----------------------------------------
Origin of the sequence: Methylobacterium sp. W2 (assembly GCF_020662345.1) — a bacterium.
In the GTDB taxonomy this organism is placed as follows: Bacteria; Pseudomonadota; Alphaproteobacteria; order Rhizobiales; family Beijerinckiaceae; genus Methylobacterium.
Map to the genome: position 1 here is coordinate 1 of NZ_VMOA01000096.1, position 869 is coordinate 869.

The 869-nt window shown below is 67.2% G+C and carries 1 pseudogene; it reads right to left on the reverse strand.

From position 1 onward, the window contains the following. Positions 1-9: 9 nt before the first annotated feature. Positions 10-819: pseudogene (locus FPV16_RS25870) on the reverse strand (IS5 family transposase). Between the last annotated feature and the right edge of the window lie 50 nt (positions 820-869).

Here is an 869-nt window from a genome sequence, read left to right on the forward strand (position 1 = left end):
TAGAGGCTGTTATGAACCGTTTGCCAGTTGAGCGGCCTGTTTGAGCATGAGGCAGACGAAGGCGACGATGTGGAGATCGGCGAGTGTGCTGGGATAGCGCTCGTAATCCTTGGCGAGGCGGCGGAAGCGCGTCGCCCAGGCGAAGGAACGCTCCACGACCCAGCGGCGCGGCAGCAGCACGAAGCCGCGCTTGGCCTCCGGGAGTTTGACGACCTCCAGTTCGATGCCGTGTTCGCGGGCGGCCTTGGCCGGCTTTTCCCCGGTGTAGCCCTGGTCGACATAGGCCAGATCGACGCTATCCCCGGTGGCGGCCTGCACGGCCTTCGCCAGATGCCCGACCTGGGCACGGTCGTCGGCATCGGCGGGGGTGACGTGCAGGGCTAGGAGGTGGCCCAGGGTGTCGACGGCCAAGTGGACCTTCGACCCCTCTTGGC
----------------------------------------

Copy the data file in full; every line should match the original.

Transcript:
Origin of the sequence: Methylobacterium sp. W2 (assembly GCF_020662345.1) — a bacterium.
In the GTDB taxonomy this organism is placed as follows: Bacteria; Pseudomonadota; Alphaproteobacteria; order Rhizobiales; family Beijerinckiaceae; genus Methylobacterium.
Map to the genome: position 1 here is coordinate 1 of NZ_VMOA01000096.1, position 869 is coordinate 869.

The 869-nt window shown below is 67.2% G+C and carries 1 pseudogene; it reads right to left on the reverse strand.

From position 1 onward, the window contains the following. Positions 1-9: 9 nt before the first annotated feature. Positions 10-819: pseudogene (locus FPV16_RS25870) on the reverse strand (IS5 family transposase). Between the last annotated feature and the right edge of the window lie 50 nt (positions 820-869).

Here is an 869-nt window from a genome sequence, read left to right on the forward strand (position 1 = left end):
TAGAGGCTGTTATGAACCGTTTGCCAGTTGAGCGGCCTGTTTGAGCATGAGGCAGACGAAGGCGACGATGTGGAGATCGGCGAGTGTGCTGGGATAGCGCTCGTAATCCTTGGCGAGGCGGCGGAAGCGCGTCGCCCAGGCGAAGGAACGCTCCACGACCCAGCGGCGCGGCAGCAGCACGAAGCCGCGCTTGGCCTCCGGGAGTTTGACGACCTCCAGTTCGATGCCGTGTTCGCGGGCGGCCTTGGCCGGCTTTTCCCCGGTGTAGCCCTGGTCGACATAGGCCAGATCGACGCTATCCCCGGTGGCGGCCTGCACGGCCTTCGCCAGATGCCCGACCTGGGCACGGTCGTCGGCATCGGCGGGGGTGACGTGCAGGGCTAGGAGGTGGCCCAGGGTGTCGACGGCCAAGTGGACCTTCGACCCCTCTTGGC